In exemplary embodiments, physical separation between the primary and secondary microphones 106 and 108 should be minimized. An approximate effective acoustic distance may be mathematically represented by:
D eff=min(D1+D2, D1+D3),
whereby for a narrowband system 0.5 cm<Deff<4 cm and for a wideband system 1.0 cm<Deff<2 cm.
Alternatively, the effective acoustic distance may be obtained by measuring the primary and secondary microphone 106 and 108 responses. Initially, a transfer function of a source at 0=0 degrees to each microphone 106 and 108 may be determined which may be represented as:
H 1(f)=|H 1(f)|e φ 1(f) and
H 2(f)=|H 2(f)|e φ 2(f) .
An inter-microphone phase difference may be approximated by φ(f)=φ1(f)−φ2(f). As a result, the effective acoustic distance may be
where c is the speed of sound in air.
Referring now to FIG. 2, the exemplary audio device 104 is shown in more detail. In exemplary embodiments, the audio device 104 is an audio communication device that comprises a processor 202, the primary microphone 106, the secondary microphone 108, an audio processing engine 204, and an output device 206. The audio device 104 may comprise further components necessary for audio device 104 operations but not necessarily utilized with respect to embodiments of the present invention. The audio processing engine 204 will be discussed in more detail in connection with FIG. 3.
Upon reception by the microphones 106 and 108, the acoustic signals are converted into electric signals (i.e., a primary electric signal and a secondary electric signal). The electric signals may, themselves, be converted by an analog-to-digital converter (not shown) into digital signals for processing in accordance with some embodiments. In order to differentiate the acoustic signals, the acoustic signal received by the primary microphone 106 is herein referred to as the primary acoustic signal, while the acoustic signal received by the secondary microphone 108 is herein referred to as the secondary acoustic signal.
The output device 206 is any device which provides an audio output to the user. For example, the output device 206 may comprise an earpiece of a headset or handset, or a speaker on a conferencing device.
FIG. 3 is a detailed block diagram of the exemplary audio processing engine 204. In exemplary embodiments, the audio processing engine 204 is embodied within a memory device or storage medium. In operation, the acoustic signals received from the primary and secondary microphones 106 and 108 are converted to electric signals and processed through a frequency analysis module 302. In one embodiment, the frequency analysis module 302 takes the acoustic signals and mimics the frequency analysis of the cochlea (i.e., cochlear domain) simulated by a filter bank. In one example, the frequency analysis module 302 separates the acoustic signals into frequency sub-bands. A sub-band is the result of a filtering operation on an input signal, where the bandwidth of the filter is narrower than the bandwidth of the signal received by the frequency analysis module 302. Alternatively, other filters such as short-time Fourier transform (STFT), sub-band filter banks, modulated complex lapped transforms, cochlear models, wavelets, etc. can be used for the frequency analysis and synthesis. Because most sounds (e.g., acoustic signals) are complex and comprise more than one frequency, a sub-band analysis on the acoustic signal determines what individual frequencies are present in the complex acoustic signal during a frame (e.g., a predetermined period of time). According to one embodiment, the frame is 8 ms long. The results may comprise signals in a fast cochlea transform (FCT) domain.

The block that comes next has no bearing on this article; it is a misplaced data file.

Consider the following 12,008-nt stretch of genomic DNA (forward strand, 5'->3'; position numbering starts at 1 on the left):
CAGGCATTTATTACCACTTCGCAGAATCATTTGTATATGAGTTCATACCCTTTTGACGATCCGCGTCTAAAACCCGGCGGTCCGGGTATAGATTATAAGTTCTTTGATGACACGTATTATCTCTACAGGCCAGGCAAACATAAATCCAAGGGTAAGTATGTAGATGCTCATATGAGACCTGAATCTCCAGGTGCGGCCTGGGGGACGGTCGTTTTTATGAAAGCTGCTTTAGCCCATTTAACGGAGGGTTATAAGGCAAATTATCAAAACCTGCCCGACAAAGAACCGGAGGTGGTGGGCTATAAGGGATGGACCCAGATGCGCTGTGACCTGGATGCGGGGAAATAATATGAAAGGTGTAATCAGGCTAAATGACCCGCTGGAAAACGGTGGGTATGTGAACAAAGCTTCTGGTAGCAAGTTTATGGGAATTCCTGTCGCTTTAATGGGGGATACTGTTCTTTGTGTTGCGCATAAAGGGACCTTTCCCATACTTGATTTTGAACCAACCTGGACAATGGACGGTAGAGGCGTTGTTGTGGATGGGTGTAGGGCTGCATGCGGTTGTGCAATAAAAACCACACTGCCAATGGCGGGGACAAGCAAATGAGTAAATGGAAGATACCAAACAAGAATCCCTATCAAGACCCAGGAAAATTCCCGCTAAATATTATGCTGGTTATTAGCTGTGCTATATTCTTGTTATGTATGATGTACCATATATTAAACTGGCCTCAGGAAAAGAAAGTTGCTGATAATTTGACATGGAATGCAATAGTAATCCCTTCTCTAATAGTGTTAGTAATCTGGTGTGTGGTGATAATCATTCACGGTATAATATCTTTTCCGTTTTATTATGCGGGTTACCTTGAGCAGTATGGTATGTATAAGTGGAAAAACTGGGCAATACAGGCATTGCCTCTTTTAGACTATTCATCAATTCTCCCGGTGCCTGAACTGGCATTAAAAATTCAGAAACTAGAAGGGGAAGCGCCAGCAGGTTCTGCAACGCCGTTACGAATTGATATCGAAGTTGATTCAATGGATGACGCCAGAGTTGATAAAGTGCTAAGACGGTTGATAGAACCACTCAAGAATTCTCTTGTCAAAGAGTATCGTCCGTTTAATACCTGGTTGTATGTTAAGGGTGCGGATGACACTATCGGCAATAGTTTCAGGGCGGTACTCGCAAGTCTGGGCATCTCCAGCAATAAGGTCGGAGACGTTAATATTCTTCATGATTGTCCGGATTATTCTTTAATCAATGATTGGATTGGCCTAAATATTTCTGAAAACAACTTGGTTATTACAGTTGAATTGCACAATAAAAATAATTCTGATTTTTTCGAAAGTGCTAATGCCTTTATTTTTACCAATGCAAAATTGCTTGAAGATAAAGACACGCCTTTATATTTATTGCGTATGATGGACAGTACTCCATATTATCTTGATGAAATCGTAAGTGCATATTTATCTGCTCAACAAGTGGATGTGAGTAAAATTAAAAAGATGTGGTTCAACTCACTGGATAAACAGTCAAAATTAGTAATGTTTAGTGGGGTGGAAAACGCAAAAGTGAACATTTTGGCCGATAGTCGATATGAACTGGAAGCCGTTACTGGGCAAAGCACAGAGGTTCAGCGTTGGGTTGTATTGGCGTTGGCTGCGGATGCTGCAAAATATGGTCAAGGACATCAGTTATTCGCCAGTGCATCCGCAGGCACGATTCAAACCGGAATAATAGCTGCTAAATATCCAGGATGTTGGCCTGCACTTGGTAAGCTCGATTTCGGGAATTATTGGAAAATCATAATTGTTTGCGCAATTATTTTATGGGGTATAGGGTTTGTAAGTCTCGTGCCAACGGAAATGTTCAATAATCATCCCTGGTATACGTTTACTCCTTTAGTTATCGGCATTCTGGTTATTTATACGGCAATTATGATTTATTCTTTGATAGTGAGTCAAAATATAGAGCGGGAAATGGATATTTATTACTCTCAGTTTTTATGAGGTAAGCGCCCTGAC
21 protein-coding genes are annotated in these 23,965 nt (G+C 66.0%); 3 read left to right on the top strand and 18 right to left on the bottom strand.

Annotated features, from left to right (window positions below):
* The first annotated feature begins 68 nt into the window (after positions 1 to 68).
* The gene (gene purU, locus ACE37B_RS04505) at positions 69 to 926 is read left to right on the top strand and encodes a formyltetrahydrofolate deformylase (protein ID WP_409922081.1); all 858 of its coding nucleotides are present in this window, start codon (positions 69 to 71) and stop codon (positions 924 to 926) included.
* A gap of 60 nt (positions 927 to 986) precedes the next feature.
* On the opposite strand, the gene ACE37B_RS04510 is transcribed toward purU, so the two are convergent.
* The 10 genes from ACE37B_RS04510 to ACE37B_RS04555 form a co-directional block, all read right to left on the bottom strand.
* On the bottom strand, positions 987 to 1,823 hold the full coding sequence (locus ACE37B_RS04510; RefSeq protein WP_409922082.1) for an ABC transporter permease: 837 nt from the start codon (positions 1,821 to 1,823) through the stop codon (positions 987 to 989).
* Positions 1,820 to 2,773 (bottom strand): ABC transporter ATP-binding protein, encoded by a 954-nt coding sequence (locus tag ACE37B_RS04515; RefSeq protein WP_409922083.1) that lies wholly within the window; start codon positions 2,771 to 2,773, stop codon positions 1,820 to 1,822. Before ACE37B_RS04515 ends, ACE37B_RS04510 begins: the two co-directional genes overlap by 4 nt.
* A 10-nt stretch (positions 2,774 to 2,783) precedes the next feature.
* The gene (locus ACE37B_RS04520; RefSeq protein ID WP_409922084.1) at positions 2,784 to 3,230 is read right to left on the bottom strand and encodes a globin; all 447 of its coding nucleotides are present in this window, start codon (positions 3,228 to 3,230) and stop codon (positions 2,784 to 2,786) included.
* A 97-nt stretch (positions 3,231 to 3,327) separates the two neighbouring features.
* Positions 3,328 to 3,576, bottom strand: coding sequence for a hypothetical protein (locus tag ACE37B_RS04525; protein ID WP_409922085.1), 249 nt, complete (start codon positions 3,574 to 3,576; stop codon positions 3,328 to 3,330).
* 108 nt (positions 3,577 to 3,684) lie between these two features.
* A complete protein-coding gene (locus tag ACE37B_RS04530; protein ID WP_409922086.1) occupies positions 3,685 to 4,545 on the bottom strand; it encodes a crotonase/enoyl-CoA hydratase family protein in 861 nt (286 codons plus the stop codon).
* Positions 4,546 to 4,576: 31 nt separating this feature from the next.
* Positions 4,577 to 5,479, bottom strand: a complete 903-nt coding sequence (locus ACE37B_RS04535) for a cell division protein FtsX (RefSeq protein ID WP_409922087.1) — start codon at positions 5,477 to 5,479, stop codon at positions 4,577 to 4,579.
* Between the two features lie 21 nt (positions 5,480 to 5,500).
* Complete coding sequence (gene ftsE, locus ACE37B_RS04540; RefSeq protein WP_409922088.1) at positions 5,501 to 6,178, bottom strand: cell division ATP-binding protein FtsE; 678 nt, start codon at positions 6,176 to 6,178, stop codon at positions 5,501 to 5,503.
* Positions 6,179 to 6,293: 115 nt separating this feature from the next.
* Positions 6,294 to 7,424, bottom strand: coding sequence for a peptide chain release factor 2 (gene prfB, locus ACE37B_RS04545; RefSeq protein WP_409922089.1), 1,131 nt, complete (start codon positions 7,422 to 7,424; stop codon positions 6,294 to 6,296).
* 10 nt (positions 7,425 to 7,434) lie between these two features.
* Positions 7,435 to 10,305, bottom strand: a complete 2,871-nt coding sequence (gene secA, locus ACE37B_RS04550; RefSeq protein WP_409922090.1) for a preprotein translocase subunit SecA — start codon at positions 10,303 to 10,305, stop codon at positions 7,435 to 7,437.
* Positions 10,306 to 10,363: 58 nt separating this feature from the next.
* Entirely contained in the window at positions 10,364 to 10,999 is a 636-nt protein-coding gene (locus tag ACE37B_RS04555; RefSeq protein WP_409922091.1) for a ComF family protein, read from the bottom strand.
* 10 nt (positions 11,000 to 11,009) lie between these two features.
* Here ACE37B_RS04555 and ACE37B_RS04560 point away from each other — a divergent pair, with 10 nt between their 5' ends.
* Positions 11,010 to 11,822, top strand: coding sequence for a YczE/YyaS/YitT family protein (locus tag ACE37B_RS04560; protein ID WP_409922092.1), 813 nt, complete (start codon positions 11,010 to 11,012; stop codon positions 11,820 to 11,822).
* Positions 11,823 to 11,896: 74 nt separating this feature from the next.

Once the sub-band signals are determined, the sub-band signals are forwarded to an adaptive array processing (AAP) engine 304. The AAP engine 304 is configured to adaptively process the primary and secondary signals to create synthetic directional patterns (i.e., synthetic directional microphone responses) for the close microphone array (e.g., primary and secondary microphones 106 and 108). The directional patterns may comprise a forward-facing cardioid pattern based on the primary acoustic (sub-band) signal and a backward-facing cardioid pattern based on the secondary (sub-band) acoustic signal. In exemplary embodiments, the sub-band signals may be adapted such that a null of the backward-facing cardioid pattern is directed towards the audio source 102. The AAP engine 304 is configured to process the sub-band signals using two networks of first-order differential arrays. In essence, this processing replaces two cardioid or directional microphones with two omni-directional microphones.
Pattern generation using differential arrays (DA) requires use of fractional delays whose value may depend on a distance between the microphones. In the FCT domain, these patterns may be modeled and implemented by phase shifts on the sub-band signals (e.g., analytical signals from the microphones—ACS). As such, differential networks may be implemented in the FCT domain with two networks per tap (one network for each of the two cardioid patterns). Another advantage of implementing the DA in the FCT domain is that different fractional delays may be implemented in different frequency sub-bands. This may be important in systems where the distance between the microphones is frequency dependent (e.g., due to the phase distortions introduced by diffraction in real devices).
An exemplary structure of a differential array is shown in FIG. 4 a. For sound arriving from a back of the array (θ=180 deg) an output y1(t) is zero if a delay line 402 introduces a delay equal to an acoustic delay between the primary and secondary microphones 106 and 108. This may be represented by